If you struggle to make your monthly mortgage payments, you may be at risk of losing your Florida home. Depending on how indebted you are, you may even consider filing for bankruptcy to get a fresh start. Before you take such a definitive action, consider first the benefits of a loan modification. NerdWallet explains all you need to know about mortgage modification.
Loan modification refers to the process of modifying the original terms of your mortgage loan. Loan modification differs from refinancing in that it does not require you to replace your existing loan with a new one. Instead, you simply change your existing mortgage.
The changes to which you and your lender agree depend on your specific circumstances. You may wish to extend the life of your loan, switch from a variable interest rate to a fixed-rate mortgage or lower your interest rate. Ultimately, the goal of modification is to lower your monthly payments so you can more easily afford them.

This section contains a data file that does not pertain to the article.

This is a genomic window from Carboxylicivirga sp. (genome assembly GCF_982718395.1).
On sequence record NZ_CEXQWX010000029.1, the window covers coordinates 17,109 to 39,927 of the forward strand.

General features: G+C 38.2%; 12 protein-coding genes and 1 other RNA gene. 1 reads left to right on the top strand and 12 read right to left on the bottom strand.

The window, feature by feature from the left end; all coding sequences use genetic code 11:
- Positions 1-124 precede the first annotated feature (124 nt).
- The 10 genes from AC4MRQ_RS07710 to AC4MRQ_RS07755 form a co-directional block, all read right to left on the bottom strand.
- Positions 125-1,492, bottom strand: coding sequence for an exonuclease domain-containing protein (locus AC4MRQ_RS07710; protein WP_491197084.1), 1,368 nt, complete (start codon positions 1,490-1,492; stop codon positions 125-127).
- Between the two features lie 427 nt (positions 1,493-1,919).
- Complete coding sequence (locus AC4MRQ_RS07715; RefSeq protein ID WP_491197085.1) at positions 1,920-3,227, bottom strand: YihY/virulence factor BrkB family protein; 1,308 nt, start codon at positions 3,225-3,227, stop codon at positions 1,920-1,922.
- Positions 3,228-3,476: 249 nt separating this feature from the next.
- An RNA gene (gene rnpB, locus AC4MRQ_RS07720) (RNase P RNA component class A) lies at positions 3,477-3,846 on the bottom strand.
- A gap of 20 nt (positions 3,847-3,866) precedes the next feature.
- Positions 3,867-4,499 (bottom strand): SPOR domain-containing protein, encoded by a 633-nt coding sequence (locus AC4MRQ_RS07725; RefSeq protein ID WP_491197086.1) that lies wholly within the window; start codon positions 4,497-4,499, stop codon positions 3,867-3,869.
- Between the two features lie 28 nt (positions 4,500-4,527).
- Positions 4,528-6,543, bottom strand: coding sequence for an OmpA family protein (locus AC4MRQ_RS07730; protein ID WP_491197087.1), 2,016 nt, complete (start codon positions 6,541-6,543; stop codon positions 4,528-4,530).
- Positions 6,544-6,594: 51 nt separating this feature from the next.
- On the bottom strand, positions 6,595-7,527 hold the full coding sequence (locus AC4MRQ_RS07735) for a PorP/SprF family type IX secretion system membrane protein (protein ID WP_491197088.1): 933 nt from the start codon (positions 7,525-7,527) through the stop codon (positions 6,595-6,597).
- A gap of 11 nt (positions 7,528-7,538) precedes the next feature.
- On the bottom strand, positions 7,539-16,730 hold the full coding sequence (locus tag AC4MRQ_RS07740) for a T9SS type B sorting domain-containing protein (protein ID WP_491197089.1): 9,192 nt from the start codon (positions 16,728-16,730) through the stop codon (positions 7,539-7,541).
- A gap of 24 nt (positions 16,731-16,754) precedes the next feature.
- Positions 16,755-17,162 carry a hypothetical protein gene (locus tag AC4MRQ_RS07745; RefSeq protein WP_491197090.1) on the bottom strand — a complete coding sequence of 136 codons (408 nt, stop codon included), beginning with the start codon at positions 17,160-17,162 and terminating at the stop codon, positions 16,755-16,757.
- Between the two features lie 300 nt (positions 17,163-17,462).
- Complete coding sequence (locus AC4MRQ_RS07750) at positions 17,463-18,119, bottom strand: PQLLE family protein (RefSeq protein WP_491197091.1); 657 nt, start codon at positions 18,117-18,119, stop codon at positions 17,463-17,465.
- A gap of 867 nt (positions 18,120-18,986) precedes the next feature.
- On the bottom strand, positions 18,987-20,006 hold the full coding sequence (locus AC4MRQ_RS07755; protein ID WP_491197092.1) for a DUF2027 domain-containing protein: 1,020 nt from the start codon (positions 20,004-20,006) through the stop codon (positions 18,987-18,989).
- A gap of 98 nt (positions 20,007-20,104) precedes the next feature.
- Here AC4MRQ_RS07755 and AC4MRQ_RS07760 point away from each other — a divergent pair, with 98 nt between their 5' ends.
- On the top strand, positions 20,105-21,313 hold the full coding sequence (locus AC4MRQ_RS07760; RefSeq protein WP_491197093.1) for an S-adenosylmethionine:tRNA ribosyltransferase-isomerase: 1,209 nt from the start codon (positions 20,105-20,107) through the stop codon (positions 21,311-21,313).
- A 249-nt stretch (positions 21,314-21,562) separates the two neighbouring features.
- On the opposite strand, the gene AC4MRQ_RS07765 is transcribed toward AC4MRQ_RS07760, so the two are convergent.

Though many lenders are likely to agree to a modification, as it means they can negate the costly foreclosure process, not every homeowner qualifies for this process. To qualify, you must either be behind on your mortgage by more than 60 days or show that you are in imminent default. Imminent default means that you may not be delinquent yet, but there is a high probability of you becoming delinquent. You must also demonstrate to your lender that you incurred a hardship that negatively impacted your ability to pay your mortgage. Examples of qualifying hardships include the loss of a spouse, job loss, disability or illness,
NerdWallet does warn that loan modification may affect your credit score. Though the impact should not be as significant as if the bank were to foreclose on your home, it could affect your interest rates and terms on future loans.
You should not use this article as legal advice. The contents are for your educational purposes only.